to see how Davis Polk has already entangled itself in conflicts of
interest; for while it is clearly to JPM Chase's interest that Chubb has
already acknowledged that the Federal security bonds are obligations of
Chubb, it is doubtful that Chubb would have approved such wording,
drafted with the aid of Davis Polk, if it had known that Davis Polk would
simultaneously bring suit on these bonds against Federal.
Furthermore, it is wholly artificial to separate Chubb and Federal for
purposes of analyzing Davis Polk's responsibilities in this context. Just
from the fact that Federal accounts for more than 90% of Chubb's business
and that Chubb and Federal share identical corporate headquarters, an
identical board, and an identical general counsel, see Bober Aff. ¶¶
1, 5, 6, it is obvious that the two share a wealth of common interests
adversely impacted by the lawsuit in question. Cf. Hartford Accident and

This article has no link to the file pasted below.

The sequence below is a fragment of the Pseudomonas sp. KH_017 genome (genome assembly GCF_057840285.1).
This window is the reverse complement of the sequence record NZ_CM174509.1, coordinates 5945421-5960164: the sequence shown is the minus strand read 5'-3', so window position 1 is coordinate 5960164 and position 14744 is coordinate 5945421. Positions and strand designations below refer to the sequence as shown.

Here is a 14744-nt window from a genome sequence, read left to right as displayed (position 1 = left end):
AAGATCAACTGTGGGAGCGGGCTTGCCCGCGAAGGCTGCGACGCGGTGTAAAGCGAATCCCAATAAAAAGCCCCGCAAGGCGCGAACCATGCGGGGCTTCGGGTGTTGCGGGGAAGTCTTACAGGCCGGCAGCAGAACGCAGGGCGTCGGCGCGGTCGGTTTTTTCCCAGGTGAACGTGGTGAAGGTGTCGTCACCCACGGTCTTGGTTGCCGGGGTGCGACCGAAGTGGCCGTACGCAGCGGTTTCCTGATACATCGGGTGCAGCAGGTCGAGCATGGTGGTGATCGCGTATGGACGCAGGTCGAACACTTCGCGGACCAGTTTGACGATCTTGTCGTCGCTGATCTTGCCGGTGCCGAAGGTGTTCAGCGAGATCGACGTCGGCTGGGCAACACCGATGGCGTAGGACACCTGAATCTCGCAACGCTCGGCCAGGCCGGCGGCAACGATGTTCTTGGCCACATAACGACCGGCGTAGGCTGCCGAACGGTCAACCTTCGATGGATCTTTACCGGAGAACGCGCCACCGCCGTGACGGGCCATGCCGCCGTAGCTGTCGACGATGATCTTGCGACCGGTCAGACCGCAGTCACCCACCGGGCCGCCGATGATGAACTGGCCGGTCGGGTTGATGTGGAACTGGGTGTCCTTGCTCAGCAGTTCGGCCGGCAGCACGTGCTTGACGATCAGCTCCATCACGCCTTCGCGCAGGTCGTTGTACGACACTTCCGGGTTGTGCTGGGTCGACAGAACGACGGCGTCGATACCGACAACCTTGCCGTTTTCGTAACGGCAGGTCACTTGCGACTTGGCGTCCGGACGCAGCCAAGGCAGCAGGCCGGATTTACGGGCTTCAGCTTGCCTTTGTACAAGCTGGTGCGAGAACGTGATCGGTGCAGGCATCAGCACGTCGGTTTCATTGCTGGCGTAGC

Indemnity Co. v. RJR Nabisco, Inc., 721 F. Supp. 534 (S.D.N Y 1989).
Thus, this case is patently unlike Brooklyn Navy Yard Cogeneration
Partners L.P. v. PMNC, 174 Misc.2d 216, 663 N.Y.S.2d 499 (Sup. Ct. Kings
Cty. 1997), aff'd, 254 A.D.2d 447, 679 N.Y.S.2d 312 (2d Dep't 1998)
— the case principally relied upon by Davis Polk to support their
argument that representation of Chubb is not here tantamount to
representation of Federal — for in that case, the court held that
the fact that a law firm advised a defendant's remote subsidiary based in
Moscow on Russian law matters that had "absolutely nothing in common with
the subject matter" of the controversy did not preclude the same firm
from suing the parent. Id. at 220.
Given the practical realities of the situation, then, the doctrine of
concurrent representation applies and the burden of avoiding
disqualification then shifts to Davis Polk to "show, at the very least,
that there will be no actual or apparent conflict in loyalties or
diminution in the vigor of his representation." Cinema 5 Ltd. v.
Cinerama, Inc. 528 F.2d 1384, 1387 (2d Cir. 1976). Davis Polk would
minimize and shift back this burden by arguing that, in light of